The video-game industry -- responding to criticism that in-game purchases can amount to gambling or tempt kids into overspending -- is changing its policies.
Gaming-device makers Sony Corp., Microsoft Corp. and Nintendo Co. will now disclose the probability that a buyer will obtain a desired item after a purchase. Game publishers such as Activision Blizzard Inc. and Electronic Arts Inc. will make the disclosures as well. Companies had already to agreed to include labeling that told consumers there would be opportunities to buy things within games, according to the Entertainment Software Association, a trade group.
Console makers are looking to adopt the new policies in 2020.
In-game purchases have been a huge source of revenue for the industry, which frequently charges extra for new characters, missions or weapons. Often the content is hidden inside what’s called a “loot box,” so buyers don’t know exactly which items they’ll be getting when they purchase the box.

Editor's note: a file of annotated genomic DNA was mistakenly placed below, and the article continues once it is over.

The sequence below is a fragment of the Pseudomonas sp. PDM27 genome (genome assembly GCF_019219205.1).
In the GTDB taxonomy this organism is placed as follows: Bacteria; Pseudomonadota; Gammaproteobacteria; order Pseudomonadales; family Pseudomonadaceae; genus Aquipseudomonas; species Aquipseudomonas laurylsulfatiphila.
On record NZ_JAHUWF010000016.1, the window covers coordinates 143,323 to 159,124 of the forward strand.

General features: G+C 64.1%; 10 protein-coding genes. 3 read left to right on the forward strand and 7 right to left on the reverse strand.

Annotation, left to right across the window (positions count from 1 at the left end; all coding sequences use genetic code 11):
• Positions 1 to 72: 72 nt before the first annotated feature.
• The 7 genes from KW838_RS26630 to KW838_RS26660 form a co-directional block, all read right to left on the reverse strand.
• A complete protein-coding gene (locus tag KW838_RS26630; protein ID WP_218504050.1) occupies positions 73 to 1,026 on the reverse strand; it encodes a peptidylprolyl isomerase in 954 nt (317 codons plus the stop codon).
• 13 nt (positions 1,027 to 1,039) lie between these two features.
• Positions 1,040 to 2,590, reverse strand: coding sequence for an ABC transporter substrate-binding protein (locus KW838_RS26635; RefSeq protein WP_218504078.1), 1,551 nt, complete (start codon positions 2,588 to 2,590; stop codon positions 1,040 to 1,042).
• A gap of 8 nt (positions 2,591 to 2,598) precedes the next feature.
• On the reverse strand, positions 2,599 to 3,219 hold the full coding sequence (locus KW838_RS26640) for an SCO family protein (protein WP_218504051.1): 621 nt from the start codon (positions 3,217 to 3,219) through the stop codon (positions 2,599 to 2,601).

Regulators around the world have grappled with whether that constitutes gambling. The approach also has led kids to spend more on games than their parents intended.
The new policies were announced the same day the U.S. Federal Trade Commission hosted a workshop on the issue that included 14 speakers, many of them consumer advocates.
In May, a bipartisan group of senators introduced a bill that would ban loot boxes in games aimed at players under 18. Belgium also has declared them illegal, and in addition to the FTC, regulators across Europe are looking at the issue.